Guest Blogger: Alexandra Alexis, an American/Finnish Electro-pop artist residing in NYC
If you’ve ever asked an American how they’re doing, you know that the answer will consist of “I’m Great” or “work is keeping me busy.” Even on a bad day you’ll still get “I’m hanging in there.” You’ll never receive the defeated answer of “life sucks, my cat died, I can’t pay my rent and I don’t know who I am anymore ever since my boyfriend cheated on me.” Americans don’t admit defeat very often, at least not to anyone else except their closest friends; it’s sort of unaccepted in the day to day business world. The funny part is, turn this question around on a Finn and you’ll get an “I’m ok” or “pretty good” on a regular, perfectly great day.
So why is this? Are we Americans just lying to each other, trying to make each other think business is booming and that we’re all making some major power moves, that YOU’RE not. Well the answer is YES. Anyone living in NYC who is let’s say looking for a job will confirm this fact to you. You cannot apply for jobs with the “I’m ok” attitude. In a cut-throat city like NYC where everyone is always looking for a little extra income, you cannot just send out resumes with all your wonderful college experience and expect a flood of offers. You’ve gotta WOW and PIZAZZ! You’ll need a cover letter that breaks down your interest in cooking and how you learned to make a killer curry while backpacking in India and how adopting your dog “Rufus” from your local animal shelter has changed the way you look at life. You’ll also need some amazing references; most people put down their friends, and then give them a script of what to say. Hey you’re going to be competing with Ivy League graduates, who speak three languages fluently and four if you count conversational Italian.
There is also another flip side to all of this enlightened non-sense. Americans are promoters of positive energy; they (as well as myself) believe that thinking positive will get you more positive results. This includes possibly saying “I’m great” to tons of business colleagues, acquaintances and hey why not the homeless man at the corner; because maybe saying it enough out loud creates something different, an anomaly in the pattern, just maybe when we promote our business and talk about its wild success, the person we’re talking to will actually throw us a bone and say “hey let’s have lunch next week,” or a meeting, or maybe they’ll ask for your card. I cannot tell you how MANY times a week this happens to me. People, in NYC especially will buy into anything as long as it’s packaged nicely and the pitch sounds good. They are open for giving things a try with anyone that seems like they’ve got their stuff together and good things going on. Positivity most definitely presents opportunity.
In Finland this positive thinking in my experience has had mixed reviews. Some see me as a driven go-getter with a zest for life, someone who doesn’t take no for an answer. Others see me as a subtle annoyance who doesn’t know when to quit, or when TO take no for an answer. Hey blame my American childhood upbringing. I remember I was 5 years old and had to do a school presentation about what I wanted to be when I grew up, as if a 5 year old could even fathom a career outside of princesses and ponies. Well in all my confidence I got up in front of the class and announced that I wanted to be Miss America. Nobody laughed, everyone listened intently even though to my unknowing, being Miss America wasn’t a real job. After the presentation my teacher pulled me aside and said “Alexandra you can certainly be Miss America, just know that it only lasts a year and then you have to do something else.” She left me with these encouraging after-thoughts, never telling me that I couldn’t do it or that it was unrealistic. Cool, I thought, I’ll be Miss America and then I’ll be a Pop Star. Well, I never made it to Miss America, but if I would have wanted to I’m sure the “I’m great” attitude would have gotten me there.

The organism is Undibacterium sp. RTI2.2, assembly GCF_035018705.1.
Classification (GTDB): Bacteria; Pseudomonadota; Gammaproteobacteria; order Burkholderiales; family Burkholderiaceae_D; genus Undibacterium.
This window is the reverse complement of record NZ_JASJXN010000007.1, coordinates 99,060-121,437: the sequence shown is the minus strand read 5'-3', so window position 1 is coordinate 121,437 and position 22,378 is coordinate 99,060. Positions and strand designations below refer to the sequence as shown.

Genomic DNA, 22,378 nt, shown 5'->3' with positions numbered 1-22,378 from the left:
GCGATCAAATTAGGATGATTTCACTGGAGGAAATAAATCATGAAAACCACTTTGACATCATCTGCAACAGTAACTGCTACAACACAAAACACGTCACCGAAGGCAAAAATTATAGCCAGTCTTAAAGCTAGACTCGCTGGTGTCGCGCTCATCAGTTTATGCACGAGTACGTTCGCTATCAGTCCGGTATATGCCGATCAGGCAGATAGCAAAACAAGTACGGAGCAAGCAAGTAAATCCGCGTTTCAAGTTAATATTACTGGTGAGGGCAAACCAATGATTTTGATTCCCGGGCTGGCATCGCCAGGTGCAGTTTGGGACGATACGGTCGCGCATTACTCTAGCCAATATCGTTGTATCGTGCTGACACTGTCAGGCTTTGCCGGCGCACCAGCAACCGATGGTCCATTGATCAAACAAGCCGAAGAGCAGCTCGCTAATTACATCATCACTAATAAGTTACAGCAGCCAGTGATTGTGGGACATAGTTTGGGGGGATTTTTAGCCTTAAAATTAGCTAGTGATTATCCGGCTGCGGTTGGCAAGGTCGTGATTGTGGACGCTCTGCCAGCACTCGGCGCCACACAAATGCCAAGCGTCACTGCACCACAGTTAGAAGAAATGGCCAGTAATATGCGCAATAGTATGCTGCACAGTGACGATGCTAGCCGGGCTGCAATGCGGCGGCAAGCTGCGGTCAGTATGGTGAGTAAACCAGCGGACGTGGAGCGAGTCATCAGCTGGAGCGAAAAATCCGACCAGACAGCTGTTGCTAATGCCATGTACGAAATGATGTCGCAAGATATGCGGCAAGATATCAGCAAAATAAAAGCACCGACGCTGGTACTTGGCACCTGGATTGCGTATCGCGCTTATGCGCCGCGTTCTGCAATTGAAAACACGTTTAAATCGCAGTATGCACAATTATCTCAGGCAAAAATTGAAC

In Finland even small talk can be seen as insincere or shallow, so grinning from ear to ear and announcing to the world that “I’m freaking fantastic” has been something I’ve drastically cut down on. I tend to “under-dress” to meetings, smile less, speak slower and keep my body language to a minimum. Finns however have this air of authenticity something you don’t come across everyday in NYC. You’ll never have to second guess details regarding deals in Finland, when something is promised, their word is golden, and believe you me they will come through on their word.
So which way is the right way? I think it’s a balancing act. You need to act accordingly depending on the culture you’re dealing with. You need to always be mindful and respectful and sensitive to the fact that “the American way” might not always be the ONLY way. Hey after all I have nothing against doing business in a sauna and bonding with potential co-workers over a drink or drinks, which is commonly done in Finland. I’ll leave you with something that a bitter and painfully negative man in the music business in Finland once expressed to me. He said “I don’t get New Yorkers, they always smile, they always say they’re great, and that life is SOO great, why do they say that?”
I answered “Because it IS.” Stay tuned for more.
Alexandra Alexis, an American/Finnish Electro-pop artist residing in NYC